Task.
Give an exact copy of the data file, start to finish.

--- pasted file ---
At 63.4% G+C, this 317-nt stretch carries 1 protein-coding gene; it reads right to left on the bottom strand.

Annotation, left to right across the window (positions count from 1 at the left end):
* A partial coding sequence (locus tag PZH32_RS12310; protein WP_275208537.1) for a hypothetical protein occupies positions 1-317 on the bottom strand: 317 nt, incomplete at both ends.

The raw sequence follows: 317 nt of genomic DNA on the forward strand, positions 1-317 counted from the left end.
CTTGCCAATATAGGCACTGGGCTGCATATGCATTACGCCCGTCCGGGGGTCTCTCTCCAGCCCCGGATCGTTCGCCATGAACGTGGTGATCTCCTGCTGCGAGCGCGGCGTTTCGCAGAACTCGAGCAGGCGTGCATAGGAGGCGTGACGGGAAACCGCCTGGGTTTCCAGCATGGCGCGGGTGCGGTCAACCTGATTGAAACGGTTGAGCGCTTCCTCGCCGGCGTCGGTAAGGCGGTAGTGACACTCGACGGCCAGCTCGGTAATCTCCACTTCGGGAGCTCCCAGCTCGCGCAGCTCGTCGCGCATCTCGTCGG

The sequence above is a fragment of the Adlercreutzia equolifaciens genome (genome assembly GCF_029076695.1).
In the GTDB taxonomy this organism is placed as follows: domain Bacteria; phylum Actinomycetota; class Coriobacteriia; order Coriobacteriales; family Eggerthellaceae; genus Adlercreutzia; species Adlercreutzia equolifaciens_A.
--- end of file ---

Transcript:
At 63.4% G+C, this 317-nt stretch carries 1 protein-coding gene; it reads right to left on the bottom strand.

Annotation, left to right across the window (positions count from 1 at the left end):
* A partial coding sequence (locus tag PZH32_RS12310; protein WP_275208537.1) for a hypothetical protein occupies positions 1-317 on the bottom strand: 317 nt, incomplete at both ends.

The raw sequence follows: 317 nt of genomic DNA on the forward strand, positions 1-317 counted from the left end.
CTTGCCAATATAGGCACTGGGCTGCATATGCATTACGCCCGTCCGGGGGTCTCTCTCCAGCCCCGGATCGTTCGCCATGAACGTGGTGATCTCCTGCTGCGAGCGCGGCGTTTCGCAGAACTCGAGCAGGCGTGCATAGGAGGCGTGACGGGAAACCGCCTGGGTTTCCAGCATGGCGCGGGTGCGGTCAACCTGATTGAAACGGTTGAGCGCTTCCTCGCCGGCGTCGGTAAGGCGGTAGTGACACTCGACGGCCAGCTCGGTAATCTCCACTTCGGGAGCTCCCAGCTCGCGCAGCTCGTCGCGCATCTCGTCGG

The sequence above is a fragment of the Adlercreutzia equolifaciens genome (genome assembly GCF_029076695.1).
In the GTDB taxonomy this organism is placed as follows: domain Bacteria; phylum Actinomycetota; class Coriobacteriia; order Coriobacteriales; family Eggerthellaceae; genus Adlercreutzia; species Adlercreutzia equolifaciens_A.